Dark and chilly December brightens up in the weeks leading up to Christmas and New Year's Eve, attracting visitors to Slovenia's festive villages and cities. This is a great month to hit the slopes, wander a holiday market, and ring in the new year with a fireworks display over Ljubljana Castle.

Weather

December brings proper wintry weather with daytime temperatures dipping to freezing or below as well as plenty of snowfall, especially inland and up in the high mountains. Temperatures ranging from 28-37 degrees Fahrenheit in and around Ljubljana and 19-36 degrees in the alpine north.

The coast around Portorož and the western part of Slovenia remains milder with daily averages falling between 39-46 degrees Fahrenheit. When the strong easterly Bora blows, the temperatures can drop suddenly.

Crowds & Costs

With few foreign tourists about, popular attractions during peak season, especially along the coastline, offer a more intimate experience, if they aren’t altogether closed for the season. City centers will be busy with the Advent and Christmas season activity: Slovenians flocking to admire and participate in the festive decorations, celebrations, and Christmas markets. While the coast is quiet, ski season has officially begun, many locals heading to the ski resorts in the Alps.

Where to Go

There's no place in Slovenia that should be off your agenda in December. Ljubljana is a great place to start your adventure with its cultural attractions: theaters, museums, restaurants, and festive Christmas markets, like the Ljubljana Festive Fair. Most other towns and cities across the country join in the festivities and deck out their historic centers with twinkling lights, food stalls, and Christmas markets—try Lake Bled, Maribor, or Kamnik.

Kick up the fairytale ambiance with a trip to romantic Radovljica or Ptuj, Slovenia’s oldest town where thousands of twinkling lights are put on display for the season. A visit to the short coastline along the Adriatic for a laid-back experience of the region offers much in the form of a cozy off-season destination. Visit Koper and Izola and the Venetian-influenced town of Piran.

If snow's your thing, head to the Triglav National Park for pretty views of snow-laden hills and mountains, stopping in Kranjska Gora for a wintry alpine village experience. Keepin in mind, due to Slovenia’s winter conditions and mountainous terrain, the Vršič Pass in the Julian Alps could be closed.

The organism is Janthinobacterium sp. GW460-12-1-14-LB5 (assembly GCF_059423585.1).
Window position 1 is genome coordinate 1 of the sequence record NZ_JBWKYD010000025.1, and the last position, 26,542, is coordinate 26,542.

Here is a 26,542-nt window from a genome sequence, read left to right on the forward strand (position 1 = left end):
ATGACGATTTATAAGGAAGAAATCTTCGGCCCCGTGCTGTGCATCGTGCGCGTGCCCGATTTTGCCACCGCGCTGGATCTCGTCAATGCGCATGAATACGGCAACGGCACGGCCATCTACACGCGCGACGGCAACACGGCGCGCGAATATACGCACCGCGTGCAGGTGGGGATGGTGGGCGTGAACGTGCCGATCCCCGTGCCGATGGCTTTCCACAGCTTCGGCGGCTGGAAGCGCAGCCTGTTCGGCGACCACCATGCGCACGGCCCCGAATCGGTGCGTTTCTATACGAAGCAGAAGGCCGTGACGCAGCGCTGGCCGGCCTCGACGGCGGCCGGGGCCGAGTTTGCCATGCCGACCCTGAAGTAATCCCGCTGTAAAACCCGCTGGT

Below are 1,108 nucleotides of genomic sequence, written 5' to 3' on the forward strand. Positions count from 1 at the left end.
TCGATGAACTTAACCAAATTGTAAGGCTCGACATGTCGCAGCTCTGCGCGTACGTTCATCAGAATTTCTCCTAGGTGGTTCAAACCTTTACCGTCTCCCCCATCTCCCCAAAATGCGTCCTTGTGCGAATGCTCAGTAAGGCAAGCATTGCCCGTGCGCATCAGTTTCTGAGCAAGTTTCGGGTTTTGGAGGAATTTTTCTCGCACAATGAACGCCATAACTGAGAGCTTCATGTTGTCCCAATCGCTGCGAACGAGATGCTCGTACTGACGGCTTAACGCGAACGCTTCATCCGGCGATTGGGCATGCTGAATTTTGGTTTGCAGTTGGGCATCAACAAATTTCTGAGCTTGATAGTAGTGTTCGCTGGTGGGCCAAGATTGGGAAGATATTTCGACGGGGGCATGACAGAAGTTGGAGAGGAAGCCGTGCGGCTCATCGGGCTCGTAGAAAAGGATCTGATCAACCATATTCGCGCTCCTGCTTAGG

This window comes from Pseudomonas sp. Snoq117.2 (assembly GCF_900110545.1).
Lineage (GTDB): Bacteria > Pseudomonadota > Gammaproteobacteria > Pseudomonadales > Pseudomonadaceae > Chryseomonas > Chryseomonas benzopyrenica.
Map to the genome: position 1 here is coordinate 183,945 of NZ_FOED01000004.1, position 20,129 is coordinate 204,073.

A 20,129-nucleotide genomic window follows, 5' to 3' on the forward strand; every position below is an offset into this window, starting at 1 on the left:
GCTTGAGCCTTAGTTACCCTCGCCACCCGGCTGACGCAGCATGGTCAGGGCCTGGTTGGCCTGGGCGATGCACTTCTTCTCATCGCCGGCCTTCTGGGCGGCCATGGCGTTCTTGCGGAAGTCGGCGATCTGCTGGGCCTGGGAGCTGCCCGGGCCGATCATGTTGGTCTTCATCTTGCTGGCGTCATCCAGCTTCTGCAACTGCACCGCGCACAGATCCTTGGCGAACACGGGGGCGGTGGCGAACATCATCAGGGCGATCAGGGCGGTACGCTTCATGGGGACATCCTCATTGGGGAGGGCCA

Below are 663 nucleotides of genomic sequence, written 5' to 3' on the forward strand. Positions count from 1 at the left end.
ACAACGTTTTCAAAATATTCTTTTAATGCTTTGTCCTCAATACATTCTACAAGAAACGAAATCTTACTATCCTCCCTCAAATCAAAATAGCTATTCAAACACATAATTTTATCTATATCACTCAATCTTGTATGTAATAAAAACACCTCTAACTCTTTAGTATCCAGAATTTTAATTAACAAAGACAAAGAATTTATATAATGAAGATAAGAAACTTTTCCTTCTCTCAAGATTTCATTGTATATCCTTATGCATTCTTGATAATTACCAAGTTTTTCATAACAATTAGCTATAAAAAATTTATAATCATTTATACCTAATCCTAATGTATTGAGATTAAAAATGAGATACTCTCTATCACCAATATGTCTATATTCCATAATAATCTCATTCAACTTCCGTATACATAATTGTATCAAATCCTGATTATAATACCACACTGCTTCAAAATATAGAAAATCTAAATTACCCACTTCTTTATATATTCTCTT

What to Do

A true winter wonderland in the colder months, Slovenia offers much in the way of winter sports, its main draw though is skiing. Head to any of the ski resorts in the Julian Alps, Kranjska Gora being the most popular. If skiing isn’t your thing, take advantage of the snow in another way, like sledding, snowshoeing or ice skating.

Get into the festive spirit, grab a hot cup of mulled wine and wander the numerous food and handicraft stalls on the Cankarjevo nabrežje—keeping an eye out for potica or Slovenian Christmas cake, sold most everywhere during the season. Throughout the country, you can expect to see a Christmas related concert, the most famous and possibly most unique is the live nativity scene put on in the Postojna Cave.

Toward the end of December, the focus shifts away from Christmas and toward New Year's celebrations. Each historic center across the country rings in the New Year in their own way, most putting on live musical performances, Slovenian acts, children’s choirs, and fireworks. The capital hosts the largest celebration of them all—be sure to catch the firework display over Ljubljana Castle.

For more ideas on what to experience in Slovenia read this article.

Events in December

Christmas Eve & Christmas Day. Both days are celebrated across Slovenia. Christmas dinner is eaten on Christmas Eve followed by midnight mass and presents are opened Christmas Day, likely after a festive breakfast. Christmas is a national bank holiday so note there will be plenty of business closures.

Independence & Unity Day. Each year on December 26 citizens celebrate their independence from Yugoslavia with a national ceremony, cities and towns host parades and festivals, too, focusing on Slovenia history and culture. Schools and businesses are closed on this day.

New Year's Eve. Cities and towns throughout Slovenia launch fireworks, families burn incense, and children sing carols door to door.

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